Those convicted on the basis of “terrorism” definitions would face up to life in prison without parole.
While the definition of terrorism also includes aims often associated with terrorism, such as seeking to “seriously destabilize or destroy the fundamental social, economic or political structures of the country,” it does not require such intent. “By this broad definition, starting a fight in a bar could technically be classified as an act of terrorism,” Human Rights Watch said. Duterte has shown few compunctions so far about bending laws to his purposes.
The draft law also makes it a criminal offense to “incite others” to commit terrorism “by means of speeches, proclamations, writings, emblems, banners or other representations tending to the same end.” The law, which does not define incitement, poses a danger to freedom of the media and freedom of expression by providing an open-ended basis for prosecuting speech. The Anti-Terrorism Council would be the sole arbiter to determine whether a threat should be considered serious. Those convicted would face up to 12 years in prison.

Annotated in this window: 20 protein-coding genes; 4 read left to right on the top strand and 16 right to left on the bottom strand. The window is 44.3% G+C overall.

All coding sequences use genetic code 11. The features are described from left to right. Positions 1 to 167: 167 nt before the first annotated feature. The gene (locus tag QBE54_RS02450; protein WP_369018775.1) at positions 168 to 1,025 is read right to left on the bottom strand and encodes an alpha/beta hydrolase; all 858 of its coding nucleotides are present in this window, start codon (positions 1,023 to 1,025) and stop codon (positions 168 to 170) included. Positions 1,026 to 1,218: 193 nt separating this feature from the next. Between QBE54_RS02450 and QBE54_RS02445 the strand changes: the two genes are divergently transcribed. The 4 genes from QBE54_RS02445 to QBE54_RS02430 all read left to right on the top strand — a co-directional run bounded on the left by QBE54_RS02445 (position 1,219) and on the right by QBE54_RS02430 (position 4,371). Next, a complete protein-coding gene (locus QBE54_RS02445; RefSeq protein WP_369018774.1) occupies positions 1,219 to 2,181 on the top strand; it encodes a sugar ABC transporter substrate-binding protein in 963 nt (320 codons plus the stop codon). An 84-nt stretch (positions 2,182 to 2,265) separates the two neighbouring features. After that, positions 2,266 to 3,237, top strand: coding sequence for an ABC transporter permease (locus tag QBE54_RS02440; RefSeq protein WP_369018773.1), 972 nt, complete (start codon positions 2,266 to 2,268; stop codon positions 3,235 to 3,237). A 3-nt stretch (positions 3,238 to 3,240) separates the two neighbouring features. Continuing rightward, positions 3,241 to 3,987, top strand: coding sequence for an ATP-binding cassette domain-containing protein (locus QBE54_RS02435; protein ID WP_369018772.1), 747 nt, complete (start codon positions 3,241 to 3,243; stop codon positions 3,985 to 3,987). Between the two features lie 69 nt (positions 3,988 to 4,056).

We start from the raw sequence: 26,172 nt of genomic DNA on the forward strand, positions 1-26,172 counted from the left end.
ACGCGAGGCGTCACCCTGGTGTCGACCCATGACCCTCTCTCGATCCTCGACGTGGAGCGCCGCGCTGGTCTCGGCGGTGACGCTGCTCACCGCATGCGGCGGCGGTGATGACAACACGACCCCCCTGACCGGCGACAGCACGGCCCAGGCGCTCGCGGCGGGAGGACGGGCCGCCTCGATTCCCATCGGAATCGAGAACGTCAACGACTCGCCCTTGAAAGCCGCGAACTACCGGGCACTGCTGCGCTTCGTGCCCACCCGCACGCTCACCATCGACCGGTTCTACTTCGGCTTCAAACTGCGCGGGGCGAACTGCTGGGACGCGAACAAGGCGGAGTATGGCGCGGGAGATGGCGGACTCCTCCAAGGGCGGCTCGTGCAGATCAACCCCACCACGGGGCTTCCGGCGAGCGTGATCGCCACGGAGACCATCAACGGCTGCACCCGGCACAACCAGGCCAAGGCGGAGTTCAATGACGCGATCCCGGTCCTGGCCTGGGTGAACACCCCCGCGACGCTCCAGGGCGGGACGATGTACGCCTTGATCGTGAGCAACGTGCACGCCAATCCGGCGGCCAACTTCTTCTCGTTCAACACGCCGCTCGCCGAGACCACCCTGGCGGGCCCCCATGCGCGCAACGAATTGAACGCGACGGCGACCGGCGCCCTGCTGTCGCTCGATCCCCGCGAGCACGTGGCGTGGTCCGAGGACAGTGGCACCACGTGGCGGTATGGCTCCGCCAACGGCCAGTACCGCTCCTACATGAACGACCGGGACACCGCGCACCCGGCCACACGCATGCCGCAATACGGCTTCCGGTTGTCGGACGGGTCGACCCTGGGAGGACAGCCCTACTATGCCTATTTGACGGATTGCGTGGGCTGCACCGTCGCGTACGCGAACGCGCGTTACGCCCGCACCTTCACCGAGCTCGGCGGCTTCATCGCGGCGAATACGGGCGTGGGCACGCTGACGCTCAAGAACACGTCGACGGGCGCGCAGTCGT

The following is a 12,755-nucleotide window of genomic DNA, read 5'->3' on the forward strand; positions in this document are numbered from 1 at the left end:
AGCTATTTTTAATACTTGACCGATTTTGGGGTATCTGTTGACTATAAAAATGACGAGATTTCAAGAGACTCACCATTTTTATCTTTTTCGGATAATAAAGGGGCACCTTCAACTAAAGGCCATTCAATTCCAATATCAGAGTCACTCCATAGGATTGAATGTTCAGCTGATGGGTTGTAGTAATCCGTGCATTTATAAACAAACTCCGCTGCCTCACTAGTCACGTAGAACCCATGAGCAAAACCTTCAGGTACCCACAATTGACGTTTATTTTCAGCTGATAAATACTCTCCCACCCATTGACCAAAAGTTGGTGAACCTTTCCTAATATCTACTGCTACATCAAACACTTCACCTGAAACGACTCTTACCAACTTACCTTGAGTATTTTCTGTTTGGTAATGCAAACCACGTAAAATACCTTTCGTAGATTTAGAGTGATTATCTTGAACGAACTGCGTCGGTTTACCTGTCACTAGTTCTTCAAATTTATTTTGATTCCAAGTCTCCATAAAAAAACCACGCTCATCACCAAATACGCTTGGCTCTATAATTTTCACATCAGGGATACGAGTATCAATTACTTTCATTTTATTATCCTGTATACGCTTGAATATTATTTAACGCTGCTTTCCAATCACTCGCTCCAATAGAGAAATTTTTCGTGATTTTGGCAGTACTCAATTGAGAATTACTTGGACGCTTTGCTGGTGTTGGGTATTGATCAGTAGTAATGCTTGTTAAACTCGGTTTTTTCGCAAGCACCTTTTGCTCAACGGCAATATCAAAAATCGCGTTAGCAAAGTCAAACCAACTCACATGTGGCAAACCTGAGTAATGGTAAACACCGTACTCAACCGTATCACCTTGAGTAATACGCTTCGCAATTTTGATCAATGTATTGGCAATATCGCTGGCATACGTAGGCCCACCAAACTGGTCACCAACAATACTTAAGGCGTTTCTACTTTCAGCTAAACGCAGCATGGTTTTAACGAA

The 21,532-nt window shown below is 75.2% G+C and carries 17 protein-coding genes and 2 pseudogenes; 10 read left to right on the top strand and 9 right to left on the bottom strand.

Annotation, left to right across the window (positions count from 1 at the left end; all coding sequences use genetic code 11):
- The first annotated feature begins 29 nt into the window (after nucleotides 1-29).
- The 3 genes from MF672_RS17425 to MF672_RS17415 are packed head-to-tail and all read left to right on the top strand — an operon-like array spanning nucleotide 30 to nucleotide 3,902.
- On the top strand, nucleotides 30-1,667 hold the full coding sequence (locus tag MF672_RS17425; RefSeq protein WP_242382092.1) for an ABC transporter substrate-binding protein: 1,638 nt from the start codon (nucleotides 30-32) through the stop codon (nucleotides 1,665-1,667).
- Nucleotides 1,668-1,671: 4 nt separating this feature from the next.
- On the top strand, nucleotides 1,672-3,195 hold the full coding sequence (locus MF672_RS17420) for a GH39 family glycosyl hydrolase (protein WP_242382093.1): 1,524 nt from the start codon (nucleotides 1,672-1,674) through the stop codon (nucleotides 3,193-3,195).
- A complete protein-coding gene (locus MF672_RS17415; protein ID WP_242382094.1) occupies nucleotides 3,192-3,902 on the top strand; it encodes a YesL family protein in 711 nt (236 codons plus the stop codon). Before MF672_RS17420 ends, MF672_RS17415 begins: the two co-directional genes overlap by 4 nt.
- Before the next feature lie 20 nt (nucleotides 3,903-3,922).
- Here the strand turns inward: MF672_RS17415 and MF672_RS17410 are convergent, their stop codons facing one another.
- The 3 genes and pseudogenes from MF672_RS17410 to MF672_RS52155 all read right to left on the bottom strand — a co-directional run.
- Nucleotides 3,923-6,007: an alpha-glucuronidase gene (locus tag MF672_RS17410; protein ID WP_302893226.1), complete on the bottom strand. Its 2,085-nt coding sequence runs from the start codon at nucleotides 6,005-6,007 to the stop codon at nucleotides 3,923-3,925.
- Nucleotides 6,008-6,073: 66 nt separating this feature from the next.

While the measure on its face exempts advocacy, work stoppages, and humanitarian action from the definitions of terrorism, the council governing the law possess powers to determine what constitutes a serious risk, undermining those protections.
Critics say the draft law also relaxes accountability for law enforcement agents who violate the rights of suspects. Over the years, the government has targeted hundreds of community activists, tribal leaders, farmers, environmentalists, trade union leaders, and local journalists with threats and harassment. The New York-based Committee to Protect Journalists and the Paris based Reporters sans Frontieres have consistently described the Philippines as one of the world’s worst countries for impunity in murders of journalists.